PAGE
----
Wednesday, December 21, 2016

(Yet More) Things To Do In Palm Springs

This year, we've continued our practice of using Palm Springs as a convenient getaway during our standard winter vacation in LA.  Despite Palm Springs being a small town (population 43,000), we're still finding new places to visit.

The highlight of the trip was our visit to the Palm Springs Air Museum.  For an aviation and history buff like me, it was a great way to spend the day.  While this museum is small in comparison to, say, the Smithsonian's Air and Space Museum, its tight focus on American military aircraft from WWII, the Korean War, and the Vietnam War allows it to cover its chosen topics in much greater depth than I've ever seen elsewhere.

Throughout the museum, I learned things that I never knew before.  As an example, despite having read seemingly endless books on military aviation in my childhood, today was the first time that I learned why the Dauntless dive bomber went by the designation "SBD" (the program that developed the plane called for a Scout/Bomber, and since the plane was produced by Douglas Aircraft, a final "D" was added).

The museum also benefits from its laser focus on the actual airplanes.  I've never seen so many historic airplanes in one place, including almost every major American warplane from WWII.  It even features lesser-known planes like the PBY Catalina.  The only planes missing were the B-24 and B-29 bombers (the B-24 is very rare, with just 7 remaining examples in the US; the B-29 was probably too massive to fit into the museum).

While the entire day was awesome, two highlights stand out.  First, the museum has dedicated one of its hangers to its B-17 Flying Fortress, one of just 10 flight-capable B-17s left in the world.  Not only was it amazing to see a piece of history in person, we were even able to climb into the plane and crawl from the cockpit, through the bomb bay, all the way to the tail of the plane.  It was difficult for me to clamber through the fuselage while it was standing still in a well-lit hanger; I can only imagine the challenge of doing so while the bomber was flying at 35,000 feet, engines droning at deafening levels, wearing an oxygen mask, machine guns blazing while Luftwaffe fighters attacked!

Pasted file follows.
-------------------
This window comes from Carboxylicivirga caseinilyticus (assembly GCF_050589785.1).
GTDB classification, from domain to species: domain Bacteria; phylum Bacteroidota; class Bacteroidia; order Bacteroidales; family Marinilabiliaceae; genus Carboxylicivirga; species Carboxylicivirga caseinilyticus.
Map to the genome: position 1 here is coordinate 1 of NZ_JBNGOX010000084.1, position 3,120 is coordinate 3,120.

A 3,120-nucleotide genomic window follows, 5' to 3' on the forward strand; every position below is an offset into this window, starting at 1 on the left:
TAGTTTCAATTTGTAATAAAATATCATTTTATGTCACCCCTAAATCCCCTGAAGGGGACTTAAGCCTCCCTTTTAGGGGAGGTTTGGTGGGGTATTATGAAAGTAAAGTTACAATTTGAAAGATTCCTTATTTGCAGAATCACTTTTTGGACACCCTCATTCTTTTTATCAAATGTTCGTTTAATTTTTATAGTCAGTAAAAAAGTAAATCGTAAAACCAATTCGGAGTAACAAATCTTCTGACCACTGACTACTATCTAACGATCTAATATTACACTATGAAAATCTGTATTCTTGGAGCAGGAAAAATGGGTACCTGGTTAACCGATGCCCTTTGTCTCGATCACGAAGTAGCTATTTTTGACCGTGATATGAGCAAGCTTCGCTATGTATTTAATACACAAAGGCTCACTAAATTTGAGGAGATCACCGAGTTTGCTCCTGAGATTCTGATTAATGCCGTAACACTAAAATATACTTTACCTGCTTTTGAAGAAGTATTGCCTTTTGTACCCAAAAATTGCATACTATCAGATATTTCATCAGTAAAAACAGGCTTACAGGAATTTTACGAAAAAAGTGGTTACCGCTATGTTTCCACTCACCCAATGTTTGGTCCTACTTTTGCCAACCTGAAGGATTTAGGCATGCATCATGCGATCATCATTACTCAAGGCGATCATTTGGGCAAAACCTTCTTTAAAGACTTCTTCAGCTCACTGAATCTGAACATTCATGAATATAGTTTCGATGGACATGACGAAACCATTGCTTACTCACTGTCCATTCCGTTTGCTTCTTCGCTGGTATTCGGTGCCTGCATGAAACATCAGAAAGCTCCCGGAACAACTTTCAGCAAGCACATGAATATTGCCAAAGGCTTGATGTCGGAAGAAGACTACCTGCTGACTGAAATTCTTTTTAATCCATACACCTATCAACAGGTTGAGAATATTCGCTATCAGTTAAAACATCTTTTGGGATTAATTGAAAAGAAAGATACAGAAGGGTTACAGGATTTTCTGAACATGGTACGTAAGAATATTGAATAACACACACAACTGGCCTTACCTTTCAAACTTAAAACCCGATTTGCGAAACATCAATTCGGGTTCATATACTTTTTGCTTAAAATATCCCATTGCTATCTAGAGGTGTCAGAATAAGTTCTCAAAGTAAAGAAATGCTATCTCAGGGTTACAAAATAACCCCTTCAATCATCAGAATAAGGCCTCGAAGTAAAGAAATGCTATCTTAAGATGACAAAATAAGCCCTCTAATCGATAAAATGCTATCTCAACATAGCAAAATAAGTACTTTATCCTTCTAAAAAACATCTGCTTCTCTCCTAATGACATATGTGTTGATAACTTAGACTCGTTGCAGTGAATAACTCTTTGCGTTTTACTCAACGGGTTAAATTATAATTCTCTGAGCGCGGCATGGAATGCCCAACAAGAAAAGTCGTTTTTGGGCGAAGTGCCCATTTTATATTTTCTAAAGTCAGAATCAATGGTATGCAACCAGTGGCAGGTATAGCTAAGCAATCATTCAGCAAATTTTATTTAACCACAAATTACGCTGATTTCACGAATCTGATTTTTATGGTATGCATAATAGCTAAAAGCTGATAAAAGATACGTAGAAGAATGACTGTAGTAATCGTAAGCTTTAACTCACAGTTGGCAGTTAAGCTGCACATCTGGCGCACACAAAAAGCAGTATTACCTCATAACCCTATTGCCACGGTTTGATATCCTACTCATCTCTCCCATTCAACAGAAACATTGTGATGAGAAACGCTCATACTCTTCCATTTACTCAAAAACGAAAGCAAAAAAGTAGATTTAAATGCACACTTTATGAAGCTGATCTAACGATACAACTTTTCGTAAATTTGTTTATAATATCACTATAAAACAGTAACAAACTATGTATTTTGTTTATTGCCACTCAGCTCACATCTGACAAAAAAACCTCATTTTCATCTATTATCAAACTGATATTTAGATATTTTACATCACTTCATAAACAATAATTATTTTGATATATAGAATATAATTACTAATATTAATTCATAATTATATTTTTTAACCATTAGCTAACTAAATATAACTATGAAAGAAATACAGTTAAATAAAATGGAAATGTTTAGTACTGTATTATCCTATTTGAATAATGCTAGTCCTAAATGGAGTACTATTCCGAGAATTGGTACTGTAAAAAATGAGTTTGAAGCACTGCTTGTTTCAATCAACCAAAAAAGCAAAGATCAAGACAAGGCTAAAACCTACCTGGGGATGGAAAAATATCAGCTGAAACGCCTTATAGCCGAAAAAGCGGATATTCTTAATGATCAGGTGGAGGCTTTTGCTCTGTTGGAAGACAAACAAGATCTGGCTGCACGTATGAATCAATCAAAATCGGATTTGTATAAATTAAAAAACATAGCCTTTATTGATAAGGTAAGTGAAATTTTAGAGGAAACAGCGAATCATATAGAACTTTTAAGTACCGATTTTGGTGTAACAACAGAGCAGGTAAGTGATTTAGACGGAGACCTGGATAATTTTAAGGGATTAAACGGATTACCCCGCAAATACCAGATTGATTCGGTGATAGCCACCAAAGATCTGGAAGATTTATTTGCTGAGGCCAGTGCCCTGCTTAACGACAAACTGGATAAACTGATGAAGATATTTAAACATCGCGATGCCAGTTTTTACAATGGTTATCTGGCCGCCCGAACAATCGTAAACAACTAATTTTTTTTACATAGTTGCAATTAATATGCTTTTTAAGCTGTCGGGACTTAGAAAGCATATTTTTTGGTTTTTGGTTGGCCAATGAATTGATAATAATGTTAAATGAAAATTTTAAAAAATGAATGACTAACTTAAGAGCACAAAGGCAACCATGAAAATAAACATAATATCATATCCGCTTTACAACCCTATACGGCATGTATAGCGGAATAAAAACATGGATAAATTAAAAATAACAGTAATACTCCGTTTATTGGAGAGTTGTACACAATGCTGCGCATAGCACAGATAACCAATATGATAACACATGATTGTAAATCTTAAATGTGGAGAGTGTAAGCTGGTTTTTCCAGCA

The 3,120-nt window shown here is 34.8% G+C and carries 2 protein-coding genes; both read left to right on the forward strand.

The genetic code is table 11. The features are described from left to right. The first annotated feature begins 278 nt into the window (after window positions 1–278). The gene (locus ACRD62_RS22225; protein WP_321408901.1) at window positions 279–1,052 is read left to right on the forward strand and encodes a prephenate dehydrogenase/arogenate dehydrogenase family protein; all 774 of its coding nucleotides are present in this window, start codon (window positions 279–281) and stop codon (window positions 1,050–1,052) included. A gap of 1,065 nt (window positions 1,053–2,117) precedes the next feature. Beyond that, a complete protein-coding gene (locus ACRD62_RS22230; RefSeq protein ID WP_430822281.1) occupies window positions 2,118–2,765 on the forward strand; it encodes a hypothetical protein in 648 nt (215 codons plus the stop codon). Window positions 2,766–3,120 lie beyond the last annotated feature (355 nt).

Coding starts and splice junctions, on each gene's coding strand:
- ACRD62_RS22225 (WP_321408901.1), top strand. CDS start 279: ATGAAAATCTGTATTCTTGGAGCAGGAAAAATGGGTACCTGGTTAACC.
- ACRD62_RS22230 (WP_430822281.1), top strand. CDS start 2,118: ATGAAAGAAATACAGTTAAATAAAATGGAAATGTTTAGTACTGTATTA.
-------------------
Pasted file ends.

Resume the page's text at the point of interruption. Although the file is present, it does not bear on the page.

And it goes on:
Second, the museum is well-staffed with volunteer docents, most of whom are veterans of the US military.  One of the docents, Jim (USN, retired) spent about 45 minutes with us, answering questions and telling stories.  Essentially, we got a private tour!  Another docent coached me through a takeoff (successful) and landing (almost successful) on the F-22 flight simulator.  If you visit the museum, definitely take advantage of the knowledge of the docents!

The museum is busy building its newest hanger, which will house its Korea- and Vietnam-era jets (which include an F-4, F-100, F-102, F-104, F-105, F-14, F-16, and F-18).  I'm looking forward to returning to see the new hanger and exhibits when they're ready.

Of course, no vacation would be complete without eating.  We had two enjoyable, new dining experiences this time.  For lunch, we visited the El Paseo Grill in Palm Desert.  It's not fancy (though it does have a lot of cool art on the walls), but it is quite tasty.  I had a spicy chicken sandwich with Jamaican jerk sauce.  The chicken was perfectly cooked, the sauce was spicy but not too spicy, and the bun (I indulge in carbs when I'm on vacation) had a satisfying surface crunch, but was soft and chewy on the inside.

We also had an early dinner at TRIO Restaurant.  TRIO offers a great deal--the three-course prix fixe meal, which is available from 11 AM to 6 PM every day, is just $19.95.  We had their fried calamari, roasted beet salad, steak frites, and steak salad, with bread pudding and brownie for dessert.  The food and service were excellent, which helps explain why the restaurant was busy, even at 5:30 PM on a Wednesday.  It's a very canny business model; the prix fixe deal helps maintain high utilization at off-peak times.  Meanwhile, when we left the restaurant at around 6:15, it was approaching capacity as the less price-sensitive crowd streamed in.  They even offer a separate happy hour menu, which we will have to sample another time.

The only disappointment was that rain started pouring down shortly after dinner, which caused us to cancel our trip to the WildLights festival at The Living Desert Zoo and Gardens.  As much as I hate to let our tickets go unused, getting drenched is not my idea of a fun vacation.  Hopefully we get a chance to go next year!

Tuesday, December 06, 2016

Are you doing everything in your power to win the game you've chosen to play?

Little known fact: I am the Michael Jordan of family game nights.  Over decades of gameplay, I am undefeated across a variety of games, ranging from Trivial Pursuit to Cranium.  And like Michael Jordan, I play to win with a ruthlessness that borders on the pathological.

(This, by the way, is why I've vowed never to play Risk again--every game of Risk I've ever been involved with ends in a fight.)

But I normally don't think about the rest of my life as a game.  Maybe I should.

I just had a mind-expanding conversation with the redoubtable Rob Siegel, the Teaching VC.  Rob asks his students at Stanford's business school a very pointed set of questions:

What is the game you've chosen to play?

What is the unfair advantage that gives you an edge over everyone else?

Are you doing everything in your power to win?

Rob's questions hit home for me.  I'm pretty darn lucky in terms of what I get to do with my life.  The work I do is pleasant, prestigious, and rewarding.  I have everything that money can't buy.  But maybe because of that, I've been content to be an incrementalist.